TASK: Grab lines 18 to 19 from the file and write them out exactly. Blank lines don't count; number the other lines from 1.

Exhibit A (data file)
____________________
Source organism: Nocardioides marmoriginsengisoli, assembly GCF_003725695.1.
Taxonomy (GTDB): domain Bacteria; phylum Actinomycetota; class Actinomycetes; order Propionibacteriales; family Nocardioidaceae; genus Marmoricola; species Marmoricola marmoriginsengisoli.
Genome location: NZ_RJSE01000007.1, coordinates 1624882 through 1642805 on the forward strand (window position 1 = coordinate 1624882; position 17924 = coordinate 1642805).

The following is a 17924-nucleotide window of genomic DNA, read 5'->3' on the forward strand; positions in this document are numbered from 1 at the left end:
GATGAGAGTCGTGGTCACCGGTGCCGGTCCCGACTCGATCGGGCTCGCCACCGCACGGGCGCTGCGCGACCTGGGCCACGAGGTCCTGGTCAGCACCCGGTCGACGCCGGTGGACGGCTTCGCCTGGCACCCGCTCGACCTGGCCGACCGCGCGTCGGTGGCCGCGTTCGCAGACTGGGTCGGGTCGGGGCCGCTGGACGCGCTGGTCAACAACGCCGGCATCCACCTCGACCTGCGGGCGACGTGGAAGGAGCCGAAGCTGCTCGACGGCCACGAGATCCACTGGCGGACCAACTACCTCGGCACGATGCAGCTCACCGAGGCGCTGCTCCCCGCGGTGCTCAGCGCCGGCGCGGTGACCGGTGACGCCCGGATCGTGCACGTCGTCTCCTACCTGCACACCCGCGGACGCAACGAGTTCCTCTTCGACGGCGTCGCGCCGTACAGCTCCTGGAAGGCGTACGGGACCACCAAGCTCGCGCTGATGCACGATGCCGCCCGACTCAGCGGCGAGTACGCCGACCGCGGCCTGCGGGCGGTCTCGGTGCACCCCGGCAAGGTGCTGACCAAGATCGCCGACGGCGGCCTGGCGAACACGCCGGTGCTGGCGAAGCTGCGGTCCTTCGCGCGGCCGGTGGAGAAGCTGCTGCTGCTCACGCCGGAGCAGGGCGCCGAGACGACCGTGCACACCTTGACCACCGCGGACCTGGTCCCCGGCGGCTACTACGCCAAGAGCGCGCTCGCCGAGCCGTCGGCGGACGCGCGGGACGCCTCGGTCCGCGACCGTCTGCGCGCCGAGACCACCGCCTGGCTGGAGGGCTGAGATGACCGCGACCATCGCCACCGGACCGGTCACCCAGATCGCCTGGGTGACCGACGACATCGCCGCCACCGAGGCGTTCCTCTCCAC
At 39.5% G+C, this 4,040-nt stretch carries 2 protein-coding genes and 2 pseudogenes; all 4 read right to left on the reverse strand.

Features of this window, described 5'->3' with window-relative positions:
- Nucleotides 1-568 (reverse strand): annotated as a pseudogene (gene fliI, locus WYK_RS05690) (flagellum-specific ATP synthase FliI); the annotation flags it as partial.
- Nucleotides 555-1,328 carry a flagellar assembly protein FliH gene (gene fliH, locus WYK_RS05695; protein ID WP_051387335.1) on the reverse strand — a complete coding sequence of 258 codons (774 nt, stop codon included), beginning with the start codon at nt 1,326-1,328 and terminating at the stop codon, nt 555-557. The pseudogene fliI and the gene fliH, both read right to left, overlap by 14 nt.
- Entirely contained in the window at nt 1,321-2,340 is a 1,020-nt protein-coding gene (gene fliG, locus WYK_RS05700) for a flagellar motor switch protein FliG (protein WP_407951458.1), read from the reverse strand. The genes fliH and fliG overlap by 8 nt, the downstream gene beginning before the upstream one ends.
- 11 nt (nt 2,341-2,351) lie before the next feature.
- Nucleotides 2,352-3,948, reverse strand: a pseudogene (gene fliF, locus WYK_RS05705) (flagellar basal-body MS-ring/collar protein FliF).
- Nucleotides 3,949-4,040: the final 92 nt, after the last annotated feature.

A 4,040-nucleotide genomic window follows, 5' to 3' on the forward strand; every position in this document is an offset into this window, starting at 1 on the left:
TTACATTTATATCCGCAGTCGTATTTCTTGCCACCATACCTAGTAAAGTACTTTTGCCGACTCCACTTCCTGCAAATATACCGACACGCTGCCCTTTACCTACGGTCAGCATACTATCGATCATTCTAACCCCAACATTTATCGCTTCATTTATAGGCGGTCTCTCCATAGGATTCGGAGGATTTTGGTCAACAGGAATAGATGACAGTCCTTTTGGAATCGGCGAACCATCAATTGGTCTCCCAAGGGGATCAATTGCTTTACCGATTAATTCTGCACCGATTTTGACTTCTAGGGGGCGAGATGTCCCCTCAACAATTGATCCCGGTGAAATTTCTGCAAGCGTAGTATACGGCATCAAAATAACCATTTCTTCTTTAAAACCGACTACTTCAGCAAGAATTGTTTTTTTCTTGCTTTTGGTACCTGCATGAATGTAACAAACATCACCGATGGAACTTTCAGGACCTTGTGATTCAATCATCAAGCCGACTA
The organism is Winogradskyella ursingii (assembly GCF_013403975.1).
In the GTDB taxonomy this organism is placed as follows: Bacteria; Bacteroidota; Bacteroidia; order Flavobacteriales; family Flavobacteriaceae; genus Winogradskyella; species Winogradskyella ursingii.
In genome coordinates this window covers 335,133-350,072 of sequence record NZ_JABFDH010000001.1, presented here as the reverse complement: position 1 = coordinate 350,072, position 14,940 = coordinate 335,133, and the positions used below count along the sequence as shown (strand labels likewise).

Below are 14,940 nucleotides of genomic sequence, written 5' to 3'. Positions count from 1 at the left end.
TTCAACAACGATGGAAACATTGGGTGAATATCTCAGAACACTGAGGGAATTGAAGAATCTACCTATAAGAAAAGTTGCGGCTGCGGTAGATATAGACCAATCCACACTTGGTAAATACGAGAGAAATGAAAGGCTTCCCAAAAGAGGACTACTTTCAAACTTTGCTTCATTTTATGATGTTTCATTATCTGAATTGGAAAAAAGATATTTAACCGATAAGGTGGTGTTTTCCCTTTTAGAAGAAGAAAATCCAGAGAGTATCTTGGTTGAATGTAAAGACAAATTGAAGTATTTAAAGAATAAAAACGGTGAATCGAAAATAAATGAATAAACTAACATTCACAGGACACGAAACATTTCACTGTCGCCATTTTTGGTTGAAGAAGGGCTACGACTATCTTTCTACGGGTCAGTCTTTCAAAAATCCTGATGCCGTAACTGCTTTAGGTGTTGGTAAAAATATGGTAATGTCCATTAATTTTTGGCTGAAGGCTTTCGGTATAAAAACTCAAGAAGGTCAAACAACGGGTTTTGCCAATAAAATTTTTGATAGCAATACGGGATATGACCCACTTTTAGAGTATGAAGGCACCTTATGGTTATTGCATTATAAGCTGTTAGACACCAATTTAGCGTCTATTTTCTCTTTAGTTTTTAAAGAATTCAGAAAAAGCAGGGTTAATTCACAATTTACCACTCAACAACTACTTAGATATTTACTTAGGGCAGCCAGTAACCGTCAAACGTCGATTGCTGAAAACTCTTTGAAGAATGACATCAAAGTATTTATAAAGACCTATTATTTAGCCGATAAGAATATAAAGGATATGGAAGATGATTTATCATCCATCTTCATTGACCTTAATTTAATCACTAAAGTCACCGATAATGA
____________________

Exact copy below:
In genome coordinates this window covers 335,133-350,072 of sequence record NZ_JABFDH010000001.1, presented here as the reverse complement: position 1 = coordinate 350,072, position 14,940 = coordinate 335,133, and the positions used below count along the sequence as shown (strand labels likewise).

Below are 14,940 nucleotides of genomic sequence, written 5' to 3'. Positions count from 1 at the left end.